HomeChild CareI Need Some Constructive Criticism (10 Points Best Answer)?
Posted in Child Care on 14th February 2012

I Need Some Constructive Criticism (10 Points Best Answer)?
Here it is: Please read.

the day April is born isn’t a special day. Different, certainly, but not special, not good. It’s not a time to rejoice, not a time to celebrate and smile and laugh, like most imagine. To cry with joy and imagine a name for their beautiful child. Instead, it is a day with teeth clenched around a rough, scratchy dish-rag and a nude, misshapen, nasty mother, who squeezes out April into a bathtub, her screaming and red and mother panting and angry, angry at this little child who has ruined her life. But it all starts at the bar.
The mother’s name is Joanna, and she is a huge woman, not fat, but full somehow, tall and wild and dangerous, which is why April’s father takes interest in her all those years ago. James, April’s father, stands across the room with a large beer mug in his hand and his wildly red hair raked back, with his snapping blue eyes focused on Joanna, the girl who moves and isn’t graceful but is strong, and he is intrigued, because she is so different. He looks at her and sees beyond the ugly girl, or so he thinks, but it is just the beers. He smiles and nods his head, waits for her to respond, and thinks about how to make his move. Finally, he walks over and sits down beside her in the tall, wooden bar stools, puts his beer on the table and makes small conversation.
“Fun night, right? You here with friends?” He takes a sip of his beer and licks his lips, his light blue eyes still not moving from hers.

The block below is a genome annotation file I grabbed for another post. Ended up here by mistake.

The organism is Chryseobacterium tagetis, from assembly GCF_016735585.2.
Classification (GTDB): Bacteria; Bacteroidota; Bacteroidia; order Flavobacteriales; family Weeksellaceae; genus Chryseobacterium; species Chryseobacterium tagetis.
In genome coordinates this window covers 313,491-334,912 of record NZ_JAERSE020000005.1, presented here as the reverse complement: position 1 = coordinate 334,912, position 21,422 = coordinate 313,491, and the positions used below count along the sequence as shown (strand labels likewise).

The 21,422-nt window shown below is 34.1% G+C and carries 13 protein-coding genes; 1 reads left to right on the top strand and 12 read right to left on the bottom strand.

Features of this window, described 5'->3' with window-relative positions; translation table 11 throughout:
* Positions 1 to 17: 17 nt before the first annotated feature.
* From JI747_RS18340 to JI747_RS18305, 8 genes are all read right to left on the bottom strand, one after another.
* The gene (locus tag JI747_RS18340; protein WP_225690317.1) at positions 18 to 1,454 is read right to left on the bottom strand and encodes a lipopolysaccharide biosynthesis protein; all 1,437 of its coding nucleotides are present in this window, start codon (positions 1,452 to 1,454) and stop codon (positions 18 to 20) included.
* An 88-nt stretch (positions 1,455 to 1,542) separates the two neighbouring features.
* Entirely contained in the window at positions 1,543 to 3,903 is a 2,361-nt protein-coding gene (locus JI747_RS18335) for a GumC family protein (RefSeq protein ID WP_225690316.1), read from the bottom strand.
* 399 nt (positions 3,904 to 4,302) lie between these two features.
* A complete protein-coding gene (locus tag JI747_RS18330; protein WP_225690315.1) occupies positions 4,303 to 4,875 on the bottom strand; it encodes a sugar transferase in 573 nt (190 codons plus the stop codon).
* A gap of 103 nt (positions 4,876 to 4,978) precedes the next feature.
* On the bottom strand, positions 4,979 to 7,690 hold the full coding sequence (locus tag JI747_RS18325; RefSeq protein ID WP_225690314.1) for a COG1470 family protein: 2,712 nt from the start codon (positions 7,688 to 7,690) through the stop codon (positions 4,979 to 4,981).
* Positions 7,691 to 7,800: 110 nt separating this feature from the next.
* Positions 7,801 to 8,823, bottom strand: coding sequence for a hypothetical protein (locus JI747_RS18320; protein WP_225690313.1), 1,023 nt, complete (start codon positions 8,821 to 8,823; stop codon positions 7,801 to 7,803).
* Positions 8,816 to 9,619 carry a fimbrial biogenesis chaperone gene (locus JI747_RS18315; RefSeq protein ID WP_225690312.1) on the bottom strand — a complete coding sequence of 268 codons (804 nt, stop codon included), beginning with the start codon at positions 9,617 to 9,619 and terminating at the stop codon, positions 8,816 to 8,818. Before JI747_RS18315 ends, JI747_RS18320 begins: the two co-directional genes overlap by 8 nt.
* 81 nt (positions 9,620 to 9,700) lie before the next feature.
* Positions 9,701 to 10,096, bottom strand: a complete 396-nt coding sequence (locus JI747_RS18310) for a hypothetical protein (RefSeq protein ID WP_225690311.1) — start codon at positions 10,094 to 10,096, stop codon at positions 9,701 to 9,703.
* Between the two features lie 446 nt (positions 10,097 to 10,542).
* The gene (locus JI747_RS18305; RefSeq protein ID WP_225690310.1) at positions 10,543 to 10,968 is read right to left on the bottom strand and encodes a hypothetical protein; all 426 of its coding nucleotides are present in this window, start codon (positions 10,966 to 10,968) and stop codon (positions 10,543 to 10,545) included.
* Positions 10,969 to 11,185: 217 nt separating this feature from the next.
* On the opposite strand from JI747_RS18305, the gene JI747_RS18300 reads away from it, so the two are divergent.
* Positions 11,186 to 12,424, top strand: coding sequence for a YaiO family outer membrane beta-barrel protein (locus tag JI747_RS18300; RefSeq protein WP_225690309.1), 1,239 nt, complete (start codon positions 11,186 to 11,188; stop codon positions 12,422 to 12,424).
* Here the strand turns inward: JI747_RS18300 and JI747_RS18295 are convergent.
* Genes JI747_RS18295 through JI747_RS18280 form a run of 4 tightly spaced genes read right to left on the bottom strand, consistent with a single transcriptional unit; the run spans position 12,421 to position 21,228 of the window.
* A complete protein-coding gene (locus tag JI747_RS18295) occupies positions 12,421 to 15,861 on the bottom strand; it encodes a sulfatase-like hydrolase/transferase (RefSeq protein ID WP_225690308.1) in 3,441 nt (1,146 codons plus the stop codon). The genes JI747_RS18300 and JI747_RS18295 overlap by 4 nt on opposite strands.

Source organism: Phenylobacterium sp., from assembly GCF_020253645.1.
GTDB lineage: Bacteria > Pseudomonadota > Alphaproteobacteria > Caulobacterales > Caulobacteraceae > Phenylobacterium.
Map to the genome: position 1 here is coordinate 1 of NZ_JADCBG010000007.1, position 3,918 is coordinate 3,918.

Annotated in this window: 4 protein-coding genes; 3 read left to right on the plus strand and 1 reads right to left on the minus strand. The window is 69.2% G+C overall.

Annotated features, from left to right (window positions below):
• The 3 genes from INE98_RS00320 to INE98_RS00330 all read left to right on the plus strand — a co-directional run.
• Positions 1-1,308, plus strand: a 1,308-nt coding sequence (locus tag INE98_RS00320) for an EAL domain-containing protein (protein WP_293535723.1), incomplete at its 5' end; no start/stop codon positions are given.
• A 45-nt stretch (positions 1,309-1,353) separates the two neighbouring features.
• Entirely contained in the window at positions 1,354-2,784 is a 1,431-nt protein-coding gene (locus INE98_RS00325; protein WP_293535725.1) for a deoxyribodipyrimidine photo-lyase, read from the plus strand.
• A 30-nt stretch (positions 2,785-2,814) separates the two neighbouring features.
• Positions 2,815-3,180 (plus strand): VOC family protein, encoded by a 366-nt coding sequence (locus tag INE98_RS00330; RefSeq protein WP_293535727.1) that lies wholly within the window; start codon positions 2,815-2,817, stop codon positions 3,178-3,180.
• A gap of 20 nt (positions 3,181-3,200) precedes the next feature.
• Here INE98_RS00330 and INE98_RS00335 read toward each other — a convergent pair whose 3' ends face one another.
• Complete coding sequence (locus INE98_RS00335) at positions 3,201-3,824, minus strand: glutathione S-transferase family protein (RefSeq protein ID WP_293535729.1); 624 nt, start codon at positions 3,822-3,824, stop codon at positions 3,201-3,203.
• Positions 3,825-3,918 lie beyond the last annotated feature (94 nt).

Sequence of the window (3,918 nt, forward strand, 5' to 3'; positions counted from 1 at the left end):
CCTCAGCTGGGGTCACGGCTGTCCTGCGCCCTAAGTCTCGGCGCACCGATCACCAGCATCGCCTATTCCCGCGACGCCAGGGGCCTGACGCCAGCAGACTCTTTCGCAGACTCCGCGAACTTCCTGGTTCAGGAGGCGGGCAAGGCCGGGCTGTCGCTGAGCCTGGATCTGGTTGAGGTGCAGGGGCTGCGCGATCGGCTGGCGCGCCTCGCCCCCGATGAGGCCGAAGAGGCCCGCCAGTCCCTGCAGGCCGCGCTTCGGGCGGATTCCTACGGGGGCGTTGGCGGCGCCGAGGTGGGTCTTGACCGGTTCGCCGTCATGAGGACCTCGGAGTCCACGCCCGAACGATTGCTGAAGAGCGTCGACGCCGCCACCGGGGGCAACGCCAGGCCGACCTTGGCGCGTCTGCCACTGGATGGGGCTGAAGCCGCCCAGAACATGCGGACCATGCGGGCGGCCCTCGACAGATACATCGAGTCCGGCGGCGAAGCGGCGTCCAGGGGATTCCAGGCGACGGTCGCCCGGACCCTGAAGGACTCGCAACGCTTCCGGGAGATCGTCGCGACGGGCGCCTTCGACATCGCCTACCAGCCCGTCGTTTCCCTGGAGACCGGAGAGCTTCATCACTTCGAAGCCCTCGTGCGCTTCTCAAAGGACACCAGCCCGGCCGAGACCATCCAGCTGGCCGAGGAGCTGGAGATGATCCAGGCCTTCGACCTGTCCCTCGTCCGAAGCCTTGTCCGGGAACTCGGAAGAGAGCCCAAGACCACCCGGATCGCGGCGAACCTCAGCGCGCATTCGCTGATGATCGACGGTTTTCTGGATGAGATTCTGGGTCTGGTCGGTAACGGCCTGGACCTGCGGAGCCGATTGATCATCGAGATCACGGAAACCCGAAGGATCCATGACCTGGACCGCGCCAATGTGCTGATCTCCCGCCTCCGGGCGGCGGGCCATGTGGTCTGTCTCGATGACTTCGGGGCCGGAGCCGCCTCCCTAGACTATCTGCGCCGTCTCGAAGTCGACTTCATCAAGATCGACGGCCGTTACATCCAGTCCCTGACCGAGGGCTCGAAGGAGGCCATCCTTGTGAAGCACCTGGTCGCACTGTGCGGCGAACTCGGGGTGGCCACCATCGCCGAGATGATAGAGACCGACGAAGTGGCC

“No, I’m alone.” She says, and he says he is alone, too, which has many indications.
We can be alone together. His eyes say.
Joanna cannot resist, because she is ugly, an ugly woman with beady eyes and a wide mouth and a straight, boring nose, and so when this man, James, takes interest in her, flirts this way, Joanna falls up to her shoulders in love.
“Kind of loud in here, crazy. Maybe we could talk somewhere else”, he says, and lifts himself from the chair. He is shorter than Joanna, and so he leans into her ear while she is still seated, so he can reach it and feel sensual.
“I’m James, by the way.” And all Joanna can think is Joanna and James, James and Joanna. Double J’s, smooth and wonderful together. Like it is meant to be. He takes her gently by the arm and they slip out the door of the bar, and it shuts the noise out as it closes behind them. Now they are in silence, until Joanna speaks.
“I don’t have a car.” Joanna says, and she always says the wrong thing. The thing to make her seem poor and dumb and desperate, but James doesn’t care.
“How’d you get here? Some suitor drive you here in an attempt to win your heart? Do I have competition?” He smiles at her, and his words are slurred and eyes hooded, because he is drunk, which is why he is putting the moves on this ugly chick anyway, because through he eyes all he sees is that dark hair and the good smile, and so he thinks she’s the most beautiful girl in the world. Joanna shakes her head, because she is sober and serious and in love.
“Okay, to my car, then.” And he stumbles to a silver Volkswagen and slips inside. He holds out an arm to the seat beside him. Joanna sits inside, and they waste no time.
James kisses Joanna, or maybe she kissed him, Joanna never remembered.